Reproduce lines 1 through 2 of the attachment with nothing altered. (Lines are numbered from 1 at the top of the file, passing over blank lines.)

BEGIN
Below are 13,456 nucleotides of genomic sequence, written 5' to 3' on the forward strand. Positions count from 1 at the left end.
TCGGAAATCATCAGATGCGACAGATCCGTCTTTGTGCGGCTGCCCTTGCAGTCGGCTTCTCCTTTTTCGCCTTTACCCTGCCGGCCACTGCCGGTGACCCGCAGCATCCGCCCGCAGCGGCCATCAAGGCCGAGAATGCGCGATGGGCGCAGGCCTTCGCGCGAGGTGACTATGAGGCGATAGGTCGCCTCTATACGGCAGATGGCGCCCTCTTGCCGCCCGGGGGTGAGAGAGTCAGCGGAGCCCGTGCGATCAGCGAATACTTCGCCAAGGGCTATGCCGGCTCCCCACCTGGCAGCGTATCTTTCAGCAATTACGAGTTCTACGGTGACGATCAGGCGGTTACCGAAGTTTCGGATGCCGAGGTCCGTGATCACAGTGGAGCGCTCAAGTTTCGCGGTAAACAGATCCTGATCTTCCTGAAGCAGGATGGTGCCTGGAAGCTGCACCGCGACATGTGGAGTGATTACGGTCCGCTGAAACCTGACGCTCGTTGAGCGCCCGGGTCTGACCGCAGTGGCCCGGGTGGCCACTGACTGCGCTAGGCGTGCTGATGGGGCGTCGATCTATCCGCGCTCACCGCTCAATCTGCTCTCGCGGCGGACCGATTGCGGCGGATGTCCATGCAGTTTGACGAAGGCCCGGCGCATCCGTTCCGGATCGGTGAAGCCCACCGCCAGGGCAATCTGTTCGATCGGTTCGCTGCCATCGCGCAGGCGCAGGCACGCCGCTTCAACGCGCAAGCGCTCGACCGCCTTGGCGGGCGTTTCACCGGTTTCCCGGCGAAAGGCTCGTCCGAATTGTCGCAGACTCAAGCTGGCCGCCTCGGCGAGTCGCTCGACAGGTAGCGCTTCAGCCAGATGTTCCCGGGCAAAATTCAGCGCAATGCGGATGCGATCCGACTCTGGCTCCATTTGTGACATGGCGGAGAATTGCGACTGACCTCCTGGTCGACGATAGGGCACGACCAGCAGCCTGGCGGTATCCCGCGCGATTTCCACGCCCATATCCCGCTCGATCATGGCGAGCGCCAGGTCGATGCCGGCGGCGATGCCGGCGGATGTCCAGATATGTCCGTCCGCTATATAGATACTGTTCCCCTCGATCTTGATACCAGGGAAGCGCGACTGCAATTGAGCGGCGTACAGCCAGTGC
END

Below are 13,456 nucleotides of genomic sequence, written 5' to 3' on the forward strand. Positions count from 1 at the left end.
TCGGAAATCATCAGATGCGACAGATCCGTCTTTGTGCGGCTGCCCTTGCAGTCGGCTTCTCCTTTTTCGCCTTTACCCTGCCGGCCACTGCCGGTGACCCGCAGCATCCGCCCGCAGCGGCCATCAAGGCCGAGAATGCGCGATGGGCGCAGGCCTTCGCGCGAGGTGACTATGAGGCGATAGGTCGCCTCTATACGGCAGATGGCGCCCTCTTGCCGCCCGGGGGTGAGAGAGTCAGCGGAGCCCGTGCGATCAGCGAATACTTCGCCAAGGGCTATGCCGGCTCCCCACCTGGCAGCGTATCTTTCAGCAATTACGAGTTCTACGGTGACGATCAGGCGGTTACCGAAGTTTCGGATGCCGAGGTCCGTGATCACAGTGGAGCGCTCAAGTTTCGCGGTAAACAGATCCTGATCTTCCTGAAGCAGGATGGTGCCTGGAAGCTGCACCGCGACATGTGGAGTGATTACGGTCCGCTGAAACCTGACGCTCGTTGAGCGCCCGGGTCTGACCGCAGTGGCCCGGGTGGCCACTGACTGCGCTAGGCGTGCTGATGGGGCGTCGATCTATCCGCGCTCACCGCTCAATCTGCTCTCGCGGCGGACCGATTGCGGCGGATGTCCATGCAGTTTGACGAAGGCCCGGCGCATCCGTTCCGGATCGGTGAAGCCCACCGCCAGGGCAATCTGTTCGATCGGTTCGCTGCCATCGCGCAGGCGCAGGCACGCCGCTTCAACGCGCAAGCGCTCGACCGCCTTGGCGGGCGTTTCACCGGTTTCCCGGCGAAAGGCTCGTCCGAATTGTCGCAGACTCAAGCTGGCCGCCTCGGCGAGTCGCTCGACAGGTAGCGCTTCAGCCAGATGTTCCCGGGCAAAATTCAGCGCAATGCGGATGCGATCCGACTCTGGCTCCATTTGTGACATGGCGGAGAATTGCGACTGACCTCCTGGTCGACGATAGGGCACGACCAGCAGCCTGGCGGTATCCCGCGCGATTTCCACGCCCATATCCCGCTCGATCATGGCGAGCGCCAGGTCGATGCCGGCGGCGATGCCGGCGGATGTCCAGATATGTCCGTCCGCTATATAGATACTGTTCCCCTCGATCTTGATACCAGGGAAGCGCGACTGCAATTGAGCGGCGTACAGCCAGTGC